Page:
int main() {
    unsigned int level = 0;
    unsigned int eax = 0;
    unsigned int ebx;
    unsigned int ecx;
    unsigned int edx;

    __get_cpuid(level, &eax, &ebx, &ecx, &edx);

    CPUVendorID vendorID { .ebx = ebx, .edx = edx, .ecx = ecx };

    map<string, string> vendorIdToName;
    vendorIdToName["GenuineIntel"] = "Intel";
    vendorIdToName["AuthenticAMD"] = "AMD";
    vendorIdToName["CyrixInstead"] = "Cyrix";
    vendorIdToName["CentaurHauls"] = "Centaur";
    vendorIdToName["SiS SiS SiS "] = "SiS";
    vendorIdToName["NexGenDriven"] = "NexGen";
    vendorIdToName["GenuineTMx86"] = "Transmeta";
    vendorIdToName["RiseRiseRise"] = "Rise";
    vendorIdToName["UMC UMC UMC "] = "UMC";
    vendorIdToName["Geode by NSC"] = "National Semiconductor";

    string vendorIDString = vendorID.toString();

    auto it = vendorIdToName.find(vendorIDString);
    string vendorName = (it == vendorIdToName.end()) ? "Unknown" : it->second;

    cout << "Max instruction ID: " << eax << endl;
    cout << "Vendor ID: " << vendorIDString << endl;
    cout << "Vendor name: " << vendorName << endl;


$ make
g++ --std=c++11 main.cc -o cpuid
$ ./cpuid 
Max instruction ID: 6
Vendor ID: GenuineIntel
Vendor name: Intel
share|improve this answer
Why is this downvoted? – UpAndAdam Mar 11 '14 at 22:22
#include <stdio.h>

void getPSN(char *PSN)
    int varEAX, varEBX, varECX, varEDX;
    char str[9];
    //%eax=1 gives most significant 32 bits in eax 
    __asm__ __volatile__ ("cpuid"   : "=a" (varEAX), "=b" (varEBX), "=c" (varECX), "=d" (varEDX) : "a" (1));
    sprintf(str, "%08X", varEAX); //i.e. XXXX-XXXX-xxxx-xxxx-xxxx-xxxx
    sprintf(PSN, "%C%C%C%C-%C%C%C%C", str[0], str[1], str[2], str[3], str[4], str[5], str[6], str[7]);
    //%eax=3 gives least significant 64 bits in edx and ecx [if PN is enabled]
    __asm__ __volatile__ ("cpuid"   : "=a" (varEAX), "=b" (varEBX), "=c" (varECX), "=d" (varEDX) : "a" (3));
    sprintf(str, "%08X", varEDX); //i.e. xxxx-xxxx-XXXX-XXXX-xxxx-xxxx
    sprintf(PSN, "%s-%C%C%C%C-%C%C%C%C", PSN, str[0], str[1], str[2], str[3], str[4], str[5], str[6], str[7]);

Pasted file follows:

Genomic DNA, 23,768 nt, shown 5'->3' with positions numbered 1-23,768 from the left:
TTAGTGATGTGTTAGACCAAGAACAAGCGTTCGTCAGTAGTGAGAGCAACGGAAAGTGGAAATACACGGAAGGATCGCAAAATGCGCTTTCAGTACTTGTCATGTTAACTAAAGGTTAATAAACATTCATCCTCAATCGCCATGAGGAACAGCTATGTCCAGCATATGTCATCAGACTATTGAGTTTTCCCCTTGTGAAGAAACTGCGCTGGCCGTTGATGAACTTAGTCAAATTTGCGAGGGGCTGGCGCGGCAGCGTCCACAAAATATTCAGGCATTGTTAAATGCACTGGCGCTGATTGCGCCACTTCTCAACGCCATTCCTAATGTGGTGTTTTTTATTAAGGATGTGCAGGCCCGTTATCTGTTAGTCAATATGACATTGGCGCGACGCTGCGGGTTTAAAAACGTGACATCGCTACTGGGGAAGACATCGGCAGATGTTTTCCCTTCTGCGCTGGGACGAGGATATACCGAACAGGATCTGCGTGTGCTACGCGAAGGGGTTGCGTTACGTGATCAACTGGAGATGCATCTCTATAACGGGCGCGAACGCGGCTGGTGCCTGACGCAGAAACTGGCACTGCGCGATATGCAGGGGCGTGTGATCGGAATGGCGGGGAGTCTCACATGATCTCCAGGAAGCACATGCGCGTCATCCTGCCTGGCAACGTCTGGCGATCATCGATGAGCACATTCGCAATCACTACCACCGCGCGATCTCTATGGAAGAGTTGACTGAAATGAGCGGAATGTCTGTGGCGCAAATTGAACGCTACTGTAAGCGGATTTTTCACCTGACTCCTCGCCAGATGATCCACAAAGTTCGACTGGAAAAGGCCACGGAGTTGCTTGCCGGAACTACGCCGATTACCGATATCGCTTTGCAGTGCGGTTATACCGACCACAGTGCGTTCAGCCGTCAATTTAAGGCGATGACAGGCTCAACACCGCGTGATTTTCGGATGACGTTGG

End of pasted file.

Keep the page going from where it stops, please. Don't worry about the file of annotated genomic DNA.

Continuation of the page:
sprintf(str, "%08X", varECX); //i.e. xxxx-xxxx-xxxx-xxxx-XXXX-XXXX
    sprintf(PSN, "%s-%C%C%C%C-%C%C%C%C", PSN, str[0], str[1], str[2], str[3], str[4], str[5], str[6], str[7]);

int main()
     char PSN[30]; //24 Hex digits, 5 '-' separators, and a '\0'
    printf("%s\n", PSN); //compare with: lshw | grep serial:
     return 0;
share|improve this answer

This program will help you run Linux commands programmatically:

char* GetSystemOutput(char* cmd)
    int buff_size = 32;
    char* buff = new char[buff_size];

    char* ret = NULL;
    string str = "";

    int fd[2];
    int old_fd[3];

    old_fd[0] = dup(STDIN_FILENO);
    old_fd[1] = dup(STDOUT_FILENO);
    old_fd[2] = dup(STDERR_FILENO);

    int pid = fork();
        case 0:
               dup2(fd[1], STDOUT_FILENO);
               dup2(fd[1], STDERR_FILENO);
               //execlp((const char*)cmd, cmd,0);
               close (fd[1]);

        case -1:
               cerr << "GetSystemOutput/fork() error\n" << endl;

               dup2(fd[0], STDIN_FILENO);

               int rc = 1;
               while (rc > 0)
                   rc = read(fd[0], buff, buff_size);
                   str.append(buff, rc);
                   //memset(buff, 0, buff_size);

               ret = new char [strlen((char*)str.c_str())];

               strcpy(ret, (char*)str.c_str());

               waitpid(pid, NULL, 0);

    dup2(STDIN_FILENO, old_fd[0]);
    dup2(STDOUT_FILENO, old_fd[1]);
    dup2(STDERR_FILENO, old_fd[2]);

    return ret;

API usage: GetSystemOutput("/usr/bin/lsb_release -a")

And following the commands:

cat /proc/cpuinfo = tells you CPU information